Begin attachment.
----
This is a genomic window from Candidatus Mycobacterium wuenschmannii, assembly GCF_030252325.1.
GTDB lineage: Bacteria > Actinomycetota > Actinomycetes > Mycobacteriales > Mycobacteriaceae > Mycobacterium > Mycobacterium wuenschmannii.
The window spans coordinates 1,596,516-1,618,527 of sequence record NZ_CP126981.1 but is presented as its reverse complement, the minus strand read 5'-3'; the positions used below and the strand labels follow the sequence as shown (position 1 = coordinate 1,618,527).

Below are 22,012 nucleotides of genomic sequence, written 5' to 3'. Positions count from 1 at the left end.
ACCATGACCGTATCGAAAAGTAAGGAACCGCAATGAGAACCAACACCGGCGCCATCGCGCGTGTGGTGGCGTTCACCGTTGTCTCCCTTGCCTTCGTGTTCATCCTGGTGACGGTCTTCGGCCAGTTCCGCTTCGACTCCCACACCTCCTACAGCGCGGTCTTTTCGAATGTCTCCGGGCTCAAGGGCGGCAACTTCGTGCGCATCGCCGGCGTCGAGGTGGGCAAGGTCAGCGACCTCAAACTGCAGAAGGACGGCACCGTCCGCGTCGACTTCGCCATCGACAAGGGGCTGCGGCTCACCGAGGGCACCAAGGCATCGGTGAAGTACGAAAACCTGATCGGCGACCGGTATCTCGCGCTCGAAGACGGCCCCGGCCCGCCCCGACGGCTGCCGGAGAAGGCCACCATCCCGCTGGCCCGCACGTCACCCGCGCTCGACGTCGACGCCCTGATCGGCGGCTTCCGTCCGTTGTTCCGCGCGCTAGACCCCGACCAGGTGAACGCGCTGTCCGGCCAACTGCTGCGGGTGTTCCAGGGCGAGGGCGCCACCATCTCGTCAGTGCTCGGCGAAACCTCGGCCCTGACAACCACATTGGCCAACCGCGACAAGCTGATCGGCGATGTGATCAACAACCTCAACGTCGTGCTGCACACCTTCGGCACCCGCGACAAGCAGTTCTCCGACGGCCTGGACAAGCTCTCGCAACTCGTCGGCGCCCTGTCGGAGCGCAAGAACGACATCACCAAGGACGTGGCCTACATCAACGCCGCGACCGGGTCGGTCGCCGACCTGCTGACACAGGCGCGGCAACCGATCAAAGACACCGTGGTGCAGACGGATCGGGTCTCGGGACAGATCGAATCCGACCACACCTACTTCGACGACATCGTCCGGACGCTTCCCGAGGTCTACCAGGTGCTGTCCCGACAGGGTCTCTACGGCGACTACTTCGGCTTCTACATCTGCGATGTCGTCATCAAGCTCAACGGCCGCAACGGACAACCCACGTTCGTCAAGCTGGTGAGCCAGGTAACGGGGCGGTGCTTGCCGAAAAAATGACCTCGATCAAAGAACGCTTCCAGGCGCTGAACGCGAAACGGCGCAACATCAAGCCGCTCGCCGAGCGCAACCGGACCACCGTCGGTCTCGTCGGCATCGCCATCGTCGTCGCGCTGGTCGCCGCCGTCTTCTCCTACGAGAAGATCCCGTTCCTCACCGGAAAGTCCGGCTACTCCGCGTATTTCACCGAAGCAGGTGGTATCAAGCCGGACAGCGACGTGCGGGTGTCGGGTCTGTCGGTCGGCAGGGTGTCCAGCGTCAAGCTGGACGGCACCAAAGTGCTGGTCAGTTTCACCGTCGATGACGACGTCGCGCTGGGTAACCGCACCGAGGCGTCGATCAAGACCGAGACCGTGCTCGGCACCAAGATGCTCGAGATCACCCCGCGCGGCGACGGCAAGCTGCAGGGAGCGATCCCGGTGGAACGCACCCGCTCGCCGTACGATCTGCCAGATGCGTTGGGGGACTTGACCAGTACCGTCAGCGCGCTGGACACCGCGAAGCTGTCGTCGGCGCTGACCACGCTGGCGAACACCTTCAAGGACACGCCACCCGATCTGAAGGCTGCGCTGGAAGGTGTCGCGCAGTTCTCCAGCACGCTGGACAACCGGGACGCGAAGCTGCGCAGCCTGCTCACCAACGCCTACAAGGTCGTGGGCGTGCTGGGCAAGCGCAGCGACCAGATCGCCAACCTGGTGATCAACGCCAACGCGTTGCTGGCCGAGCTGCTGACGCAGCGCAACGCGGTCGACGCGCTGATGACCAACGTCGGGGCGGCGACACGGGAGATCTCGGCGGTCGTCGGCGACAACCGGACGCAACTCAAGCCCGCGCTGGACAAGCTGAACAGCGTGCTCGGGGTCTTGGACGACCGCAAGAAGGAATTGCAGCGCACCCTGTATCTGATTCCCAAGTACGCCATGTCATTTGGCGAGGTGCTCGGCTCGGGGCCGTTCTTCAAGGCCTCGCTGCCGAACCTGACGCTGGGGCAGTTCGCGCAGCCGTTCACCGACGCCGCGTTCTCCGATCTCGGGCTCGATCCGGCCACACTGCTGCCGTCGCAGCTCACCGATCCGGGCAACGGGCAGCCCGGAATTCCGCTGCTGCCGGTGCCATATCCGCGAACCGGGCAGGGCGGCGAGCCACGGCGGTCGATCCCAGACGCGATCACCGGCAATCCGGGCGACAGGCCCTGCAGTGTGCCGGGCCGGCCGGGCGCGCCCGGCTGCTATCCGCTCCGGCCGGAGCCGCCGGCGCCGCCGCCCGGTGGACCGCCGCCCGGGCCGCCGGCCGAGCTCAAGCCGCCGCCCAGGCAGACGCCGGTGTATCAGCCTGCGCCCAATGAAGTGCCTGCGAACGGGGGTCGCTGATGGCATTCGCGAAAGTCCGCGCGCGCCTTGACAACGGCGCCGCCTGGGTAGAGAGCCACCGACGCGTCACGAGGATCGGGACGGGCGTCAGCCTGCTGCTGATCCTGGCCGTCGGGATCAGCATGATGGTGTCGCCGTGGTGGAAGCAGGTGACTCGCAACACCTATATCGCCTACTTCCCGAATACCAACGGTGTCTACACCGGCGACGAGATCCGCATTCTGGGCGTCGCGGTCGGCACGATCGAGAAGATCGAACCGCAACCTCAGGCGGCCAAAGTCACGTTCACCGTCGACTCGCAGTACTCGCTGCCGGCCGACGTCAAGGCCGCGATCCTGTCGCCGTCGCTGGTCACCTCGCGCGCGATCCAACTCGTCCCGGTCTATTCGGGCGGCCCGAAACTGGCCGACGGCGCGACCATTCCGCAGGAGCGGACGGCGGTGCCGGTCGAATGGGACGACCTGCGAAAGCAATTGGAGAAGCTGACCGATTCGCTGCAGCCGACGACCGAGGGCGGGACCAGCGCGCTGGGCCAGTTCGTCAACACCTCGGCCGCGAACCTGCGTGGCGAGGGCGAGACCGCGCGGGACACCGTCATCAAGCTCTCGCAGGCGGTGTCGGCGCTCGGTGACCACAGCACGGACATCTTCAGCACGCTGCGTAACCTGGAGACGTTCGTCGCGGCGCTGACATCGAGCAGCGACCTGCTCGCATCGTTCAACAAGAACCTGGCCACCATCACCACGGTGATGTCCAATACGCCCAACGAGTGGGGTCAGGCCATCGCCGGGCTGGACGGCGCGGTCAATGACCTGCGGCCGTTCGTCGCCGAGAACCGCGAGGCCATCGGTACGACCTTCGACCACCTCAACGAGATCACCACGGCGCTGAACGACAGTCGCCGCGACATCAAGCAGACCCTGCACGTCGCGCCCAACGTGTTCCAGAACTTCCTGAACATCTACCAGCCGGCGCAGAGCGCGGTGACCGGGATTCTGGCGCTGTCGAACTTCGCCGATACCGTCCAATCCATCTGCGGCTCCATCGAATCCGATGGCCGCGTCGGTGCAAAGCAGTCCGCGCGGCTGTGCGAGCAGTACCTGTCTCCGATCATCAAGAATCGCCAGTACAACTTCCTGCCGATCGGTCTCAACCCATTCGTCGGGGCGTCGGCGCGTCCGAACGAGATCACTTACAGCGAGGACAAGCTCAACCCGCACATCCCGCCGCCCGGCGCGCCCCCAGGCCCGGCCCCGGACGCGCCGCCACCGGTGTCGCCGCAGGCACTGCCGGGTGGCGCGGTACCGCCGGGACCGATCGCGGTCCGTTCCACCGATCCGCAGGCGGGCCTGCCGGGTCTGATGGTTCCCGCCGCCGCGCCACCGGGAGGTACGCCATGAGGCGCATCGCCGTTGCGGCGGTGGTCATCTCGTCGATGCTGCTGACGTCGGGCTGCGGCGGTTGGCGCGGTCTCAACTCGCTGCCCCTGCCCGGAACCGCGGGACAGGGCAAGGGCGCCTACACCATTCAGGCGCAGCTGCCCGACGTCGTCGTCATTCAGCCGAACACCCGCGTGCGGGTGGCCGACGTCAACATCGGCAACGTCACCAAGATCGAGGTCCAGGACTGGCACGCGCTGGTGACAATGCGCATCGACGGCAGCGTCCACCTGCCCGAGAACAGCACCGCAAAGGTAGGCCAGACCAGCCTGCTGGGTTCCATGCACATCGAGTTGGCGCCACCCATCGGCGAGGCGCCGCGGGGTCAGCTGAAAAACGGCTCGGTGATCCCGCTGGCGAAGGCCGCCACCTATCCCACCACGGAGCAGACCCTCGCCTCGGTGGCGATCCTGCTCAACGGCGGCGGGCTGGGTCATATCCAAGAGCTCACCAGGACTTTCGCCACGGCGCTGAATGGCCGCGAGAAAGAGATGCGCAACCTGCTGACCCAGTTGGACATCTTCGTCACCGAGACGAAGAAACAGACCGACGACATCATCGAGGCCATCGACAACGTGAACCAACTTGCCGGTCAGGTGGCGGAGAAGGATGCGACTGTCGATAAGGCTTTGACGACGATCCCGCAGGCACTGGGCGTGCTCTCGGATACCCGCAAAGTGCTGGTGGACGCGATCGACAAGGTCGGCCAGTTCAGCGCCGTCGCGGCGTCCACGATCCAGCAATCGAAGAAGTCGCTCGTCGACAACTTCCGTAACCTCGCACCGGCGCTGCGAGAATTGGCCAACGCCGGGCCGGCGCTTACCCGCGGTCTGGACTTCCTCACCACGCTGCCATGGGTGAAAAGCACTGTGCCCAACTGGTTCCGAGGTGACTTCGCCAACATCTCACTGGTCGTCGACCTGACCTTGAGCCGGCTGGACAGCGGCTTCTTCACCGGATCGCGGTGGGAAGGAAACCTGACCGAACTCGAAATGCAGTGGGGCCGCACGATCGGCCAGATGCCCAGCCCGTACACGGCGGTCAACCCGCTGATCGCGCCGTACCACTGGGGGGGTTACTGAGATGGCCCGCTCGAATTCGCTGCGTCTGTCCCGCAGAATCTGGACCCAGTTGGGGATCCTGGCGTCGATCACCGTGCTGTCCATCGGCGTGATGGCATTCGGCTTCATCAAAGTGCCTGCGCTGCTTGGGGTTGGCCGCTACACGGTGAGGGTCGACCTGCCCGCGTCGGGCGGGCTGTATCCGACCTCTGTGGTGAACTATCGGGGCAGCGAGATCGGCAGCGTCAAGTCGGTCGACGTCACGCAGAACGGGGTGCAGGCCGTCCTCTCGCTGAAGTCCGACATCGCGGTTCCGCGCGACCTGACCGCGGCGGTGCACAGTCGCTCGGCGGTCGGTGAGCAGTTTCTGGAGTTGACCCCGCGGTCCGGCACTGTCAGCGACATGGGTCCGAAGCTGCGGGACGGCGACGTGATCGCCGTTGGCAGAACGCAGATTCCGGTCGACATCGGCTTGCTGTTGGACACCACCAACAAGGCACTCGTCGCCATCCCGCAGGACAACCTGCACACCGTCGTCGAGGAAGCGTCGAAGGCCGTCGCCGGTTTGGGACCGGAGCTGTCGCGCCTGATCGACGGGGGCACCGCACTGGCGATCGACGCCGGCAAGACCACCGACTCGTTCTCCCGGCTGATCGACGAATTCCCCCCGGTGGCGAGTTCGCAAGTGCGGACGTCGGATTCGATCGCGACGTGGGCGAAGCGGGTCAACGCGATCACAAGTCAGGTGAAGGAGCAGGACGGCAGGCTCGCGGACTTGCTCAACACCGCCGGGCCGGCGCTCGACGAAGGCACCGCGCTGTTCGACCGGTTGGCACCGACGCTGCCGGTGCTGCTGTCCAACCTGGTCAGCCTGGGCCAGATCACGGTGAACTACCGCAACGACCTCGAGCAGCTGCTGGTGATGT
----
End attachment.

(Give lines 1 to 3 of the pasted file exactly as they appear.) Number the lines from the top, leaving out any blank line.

This is a genomic window from Candidatus Mycobacterium wuenschmannii, assembly GCF_030252325.1.
GTDB lineage: Bacteria > Actinomycetota > Actinomycetes > Mycobacteriales > Mycobacteriaceae > Mycobacterium > Mycobacterium wuenschmannii.
The window spans coordinates 1,596,516-1,618,527 of sequence record NZ_CP126981.1 but is presented as its reverse complement, the minus strand read 5'-3'; the positions used below and the strand labels follow the sequence as shown (position 1 = coordinate 1,618,527).